Prague was been known to have many nicknames. The ‘city of a hundred spires’, ‘the magic city’, ‘the mother of cities’, ‘the city with 100 bell towers’, ‘the golden city’, the Old Town, the New Town, the Jewish Quarter; and the ‘heart of Europe’. Travel to Prague, and you will instantly understand why. It is a captivating city full of beautiful buildings and historical sites just waiting to be explored. This bohemian city built on the hills alongside the Vltava River, features a stunning skyline of Gothic spires. It is so photogenic with its cobblestone streets, red rooftops, extensive gardens and brightly coloured buildings.
Prague used to be known as the ‘Five Towns’, although it is divided into 10 separate districts, most visitors tend to concentrate on the five historic towns:
- Castle district (or Hradčany)
- Old Town (or Staré Město)
- Little Quarter (or Malá Strana)
- New Town (or Nové Město)
- Jewish Quarter
This travel guide is part of a five-part series focusing on each of the five areas at a time. It will highlight some of the area’s best of, so you won’t miss a thing. This is the second one, focusing on Staré Město, otherwise known as Old Town.
Key Attractions of Old Town
Old Town Square
The heart of any European city is always the historic old town centre. And, Prague’s is definitely that. It’s one of Europe’s most speculator town squares, covering an area of over 9,000 square meters, from which the whole city can be explored from.
It dates back to the 9th century where merchants from all over the world would meet here, as a central crossroad for trade routes. Today, it’s bustling with activity with constant stream of people morning, noon and night. Which is all part of the experience.
The buildings are a kaleidoscope of every colour you can imagine. Spend some time admiring each building’s architecture full of wonderful intricate details.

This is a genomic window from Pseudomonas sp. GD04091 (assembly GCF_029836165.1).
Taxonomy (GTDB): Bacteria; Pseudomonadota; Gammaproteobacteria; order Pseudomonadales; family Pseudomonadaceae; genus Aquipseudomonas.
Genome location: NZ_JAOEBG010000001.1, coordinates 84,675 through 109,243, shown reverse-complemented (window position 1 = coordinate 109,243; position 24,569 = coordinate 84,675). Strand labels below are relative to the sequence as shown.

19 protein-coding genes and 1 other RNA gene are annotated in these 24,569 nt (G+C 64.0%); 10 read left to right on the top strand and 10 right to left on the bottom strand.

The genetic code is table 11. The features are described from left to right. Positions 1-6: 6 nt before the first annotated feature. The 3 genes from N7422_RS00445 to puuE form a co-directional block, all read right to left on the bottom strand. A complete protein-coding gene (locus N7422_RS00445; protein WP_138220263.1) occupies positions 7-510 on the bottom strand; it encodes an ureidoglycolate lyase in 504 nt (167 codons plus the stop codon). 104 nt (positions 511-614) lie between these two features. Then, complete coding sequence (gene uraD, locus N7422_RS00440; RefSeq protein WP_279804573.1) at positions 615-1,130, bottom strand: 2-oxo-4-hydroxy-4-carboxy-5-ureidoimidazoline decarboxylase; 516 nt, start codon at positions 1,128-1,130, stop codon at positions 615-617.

Old Town Hall
Church of Our Lady Before Týn
Church of St James
One of Prague’s best examples of art nouveau building. There is so much detail in its design and decor. The street level restaurant and café are the perfect backdrop, but if you want to see more, that is only by a guided tour.
Beyond the Key Attractions
Now, for my favourites from this area…
Brewery – Pivnice U Kata (U Radnice 6) – you can feel the history as you are sampling some of Prague’s best brews
Restaurant – U Medviku (Na Perstyne 7) – although highly recommended (we didn’t actually eat here) if you want to enjoy a traditional Czech dinner this is the place to go
Cocktail bar with terrace – Bugsy’s (Parázská 10) – this is amongst the nicest shopping street and popular with the local business crowd
Best vantage point – the astronomical tower of course
Best concert – Prague is famous for offering evening classical concerts, and you will be overwhelmed with the choices. We did two, and it makes for a great way to see the interiors of these wonderfully historic churches.
- Saint Martin in the Wall Church – is a gothic church dating back to 1187. The exterior is unassuming, and the interior is simple, yet beautiful – but trust me it is the best place for a classical concert, as the acoustics are amazing.
- Church of St James – due to the high number of tourists that visit this church in the day, we thought we would take in a concert and sit and appreciate all the details.
As a holidaymaker…
Prague is easily one of Europe’s most photogenic cities. From its medley of architectural styles to its numerous landmarks. Time has stood still in Prague’s five historical quarters, straight out of a fairytale.
Be sure to check out the other four historical areas within this blog series.